CLEARWATER -- This past Thursday night's City of Clearwater's public meeting was full of tension and uncertainty, and the scene in the Clearwater Recreation Center was set with two very different, very passionate opinions.
Planning Director, Michael Delk, began the meeting with a reading of the proposed "Termination Ordinance" and a quick overview of what it is.
Presently, a hotel/motel owner has the ability to convert every four hotel/motel units that they own into three condo units. If the ordinance were passed, it would only allow non-conforming units to become condominium units. Now there was much confusion as to what exactly a non-conforming unit was at the meeting so here's a quick definition: the code of Clearwater states that there may be 40 hotel/motel units and 30 condo units per acre in this particular area of Clearwater; any additionally units are deemed non-conforming and with the issue of the proposed code would become obsolete. The tricky part about this issue is how many buildings on Clearwater Beach have a full acre of land? And how many hotels/motels in this area are all conforming units?
This is where non-conforming units becomes an issue and is where much of the controversy at last night's meeting arose.
On one side of the line lie the people that want to restrict the extensive development on Clearwater Beach. Many members of the City Council fear that if this ordinance is not passed then over-crowding is bound to follow, and it is quite possible that Clearwater Beach could become too residential. If that were to happen then we would obviously lose a large part of our tourism industry in Clearwater, which is, in fact, the largest industry in the Sunshine State and by far the largest industry in Pinellas County.
One of the people who spoke up at the meeting was Sandy Britton, who moved here from Britain and who claims that she had her pick of anywhere in the United States to live, but picked Clearwater Beach because it was such a family-oriented and friendly city. Now she says that, "I would hate to see Clearwater Beach turn into Sand Key or Island Estates," which are completely residential districts. This seemed to be the fear of most people that were standing on this side of the metaphorical line drawn on Thursday night. Mayor Hibbard admitted, "We are not going to make everybody happy." This would be impossible, but the goal of the ordinance is to keep the tourists on North Beach and prevent overcrowding.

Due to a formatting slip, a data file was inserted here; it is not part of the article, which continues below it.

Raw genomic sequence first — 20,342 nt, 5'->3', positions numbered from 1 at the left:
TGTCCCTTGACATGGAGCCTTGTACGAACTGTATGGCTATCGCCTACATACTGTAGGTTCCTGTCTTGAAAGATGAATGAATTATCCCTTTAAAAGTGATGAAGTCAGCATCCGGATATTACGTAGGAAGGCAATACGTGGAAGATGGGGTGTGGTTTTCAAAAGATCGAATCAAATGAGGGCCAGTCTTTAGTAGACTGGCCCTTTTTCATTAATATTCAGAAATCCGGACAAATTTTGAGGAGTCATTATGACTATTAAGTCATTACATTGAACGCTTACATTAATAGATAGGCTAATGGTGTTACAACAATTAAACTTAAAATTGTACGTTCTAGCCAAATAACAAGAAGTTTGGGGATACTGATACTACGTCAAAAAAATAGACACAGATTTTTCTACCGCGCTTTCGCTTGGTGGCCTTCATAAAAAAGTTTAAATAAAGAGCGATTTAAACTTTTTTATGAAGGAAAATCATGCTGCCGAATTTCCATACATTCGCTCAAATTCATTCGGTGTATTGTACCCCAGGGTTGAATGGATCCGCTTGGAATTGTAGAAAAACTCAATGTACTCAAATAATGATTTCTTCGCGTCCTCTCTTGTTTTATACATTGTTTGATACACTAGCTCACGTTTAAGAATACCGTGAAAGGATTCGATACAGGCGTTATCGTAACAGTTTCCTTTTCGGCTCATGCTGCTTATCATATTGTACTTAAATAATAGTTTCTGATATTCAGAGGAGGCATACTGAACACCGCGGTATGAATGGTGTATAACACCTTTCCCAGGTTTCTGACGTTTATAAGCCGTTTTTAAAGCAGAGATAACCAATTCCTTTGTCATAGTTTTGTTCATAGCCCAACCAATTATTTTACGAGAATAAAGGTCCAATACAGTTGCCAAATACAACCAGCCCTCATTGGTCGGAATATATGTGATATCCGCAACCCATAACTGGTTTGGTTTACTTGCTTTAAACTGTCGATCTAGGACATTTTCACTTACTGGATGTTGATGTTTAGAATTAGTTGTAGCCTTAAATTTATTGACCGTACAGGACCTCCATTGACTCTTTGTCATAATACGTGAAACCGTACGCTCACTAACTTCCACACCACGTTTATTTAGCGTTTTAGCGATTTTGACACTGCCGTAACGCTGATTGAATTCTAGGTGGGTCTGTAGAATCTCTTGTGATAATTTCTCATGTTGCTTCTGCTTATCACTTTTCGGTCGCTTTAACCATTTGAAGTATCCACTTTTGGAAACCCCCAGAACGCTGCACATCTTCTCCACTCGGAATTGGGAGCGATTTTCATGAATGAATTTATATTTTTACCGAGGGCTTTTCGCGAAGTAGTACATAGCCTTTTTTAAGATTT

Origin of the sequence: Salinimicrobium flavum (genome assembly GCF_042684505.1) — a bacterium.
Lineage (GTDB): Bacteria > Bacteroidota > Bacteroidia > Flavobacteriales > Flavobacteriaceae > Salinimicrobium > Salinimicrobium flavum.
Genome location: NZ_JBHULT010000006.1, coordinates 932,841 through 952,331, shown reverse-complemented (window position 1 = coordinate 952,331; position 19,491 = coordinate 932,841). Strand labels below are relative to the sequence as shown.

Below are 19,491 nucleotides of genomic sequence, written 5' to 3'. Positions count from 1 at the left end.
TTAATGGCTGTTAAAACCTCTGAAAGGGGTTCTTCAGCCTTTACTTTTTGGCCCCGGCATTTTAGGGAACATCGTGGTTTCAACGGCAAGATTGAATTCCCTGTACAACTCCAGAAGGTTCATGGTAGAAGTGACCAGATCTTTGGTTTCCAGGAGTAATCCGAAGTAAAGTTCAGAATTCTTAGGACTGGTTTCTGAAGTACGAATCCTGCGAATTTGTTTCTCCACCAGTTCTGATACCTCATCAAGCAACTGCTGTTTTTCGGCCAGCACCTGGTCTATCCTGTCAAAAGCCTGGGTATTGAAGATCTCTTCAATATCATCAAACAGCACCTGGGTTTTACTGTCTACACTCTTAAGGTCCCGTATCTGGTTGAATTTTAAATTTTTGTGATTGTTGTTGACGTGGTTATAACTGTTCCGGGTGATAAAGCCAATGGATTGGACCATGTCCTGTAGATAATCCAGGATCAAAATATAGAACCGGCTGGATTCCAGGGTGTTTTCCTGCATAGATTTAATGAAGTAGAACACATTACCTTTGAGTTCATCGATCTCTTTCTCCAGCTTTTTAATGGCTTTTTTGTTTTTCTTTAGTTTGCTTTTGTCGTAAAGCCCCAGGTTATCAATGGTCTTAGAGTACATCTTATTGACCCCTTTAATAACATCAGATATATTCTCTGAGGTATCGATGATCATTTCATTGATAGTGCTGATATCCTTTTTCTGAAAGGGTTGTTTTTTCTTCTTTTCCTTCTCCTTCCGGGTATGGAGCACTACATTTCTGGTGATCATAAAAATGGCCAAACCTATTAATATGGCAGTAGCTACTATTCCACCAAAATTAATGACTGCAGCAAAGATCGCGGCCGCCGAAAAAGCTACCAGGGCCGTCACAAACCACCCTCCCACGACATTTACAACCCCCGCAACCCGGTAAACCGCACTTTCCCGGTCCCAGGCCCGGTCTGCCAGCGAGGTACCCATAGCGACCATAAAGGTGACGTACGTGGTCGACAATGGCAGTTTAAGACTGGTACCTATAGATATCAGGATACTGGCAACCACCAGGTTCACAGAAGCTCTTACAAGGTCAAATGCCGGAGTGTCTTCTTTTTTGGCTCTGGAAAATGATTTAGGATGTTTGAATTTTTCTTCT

On the other side lie the majority of the business owners in this area. Most of these owners fear that if this ordinance is to be passed than much of their lifetime's work would be squandered away because they would lose much of their value to the developers that have invaded Clearwater Beach and because they may not be able to stay afloat financially because of all of the larger establishments that either already do or will soon surround them.
Susan Boschen and others who came up to the microphone claim that this ordinance comes four years too late and that passing it now would only hurt the small business owners on the beach. Ken Hamilton blatantly stated, "Don't do this" near the end of the meeting, and one speaker pleaded that the "economy is driven by supply and demand and you're [City Council] trying to stop that train."
This ordinance would cause major changes in the future development of the North Beach area. Which side is right? That's for you and the members of the City Council to decide. On June 2nd, the City Council will further discuss this issue at the City Council meeting that will be held at 6:00 p.m., and the ordinance could possibly be adopted at the following City Council meeting on June 16th also at 6:00 p.m.
Return to Home Page
Return to Current Edition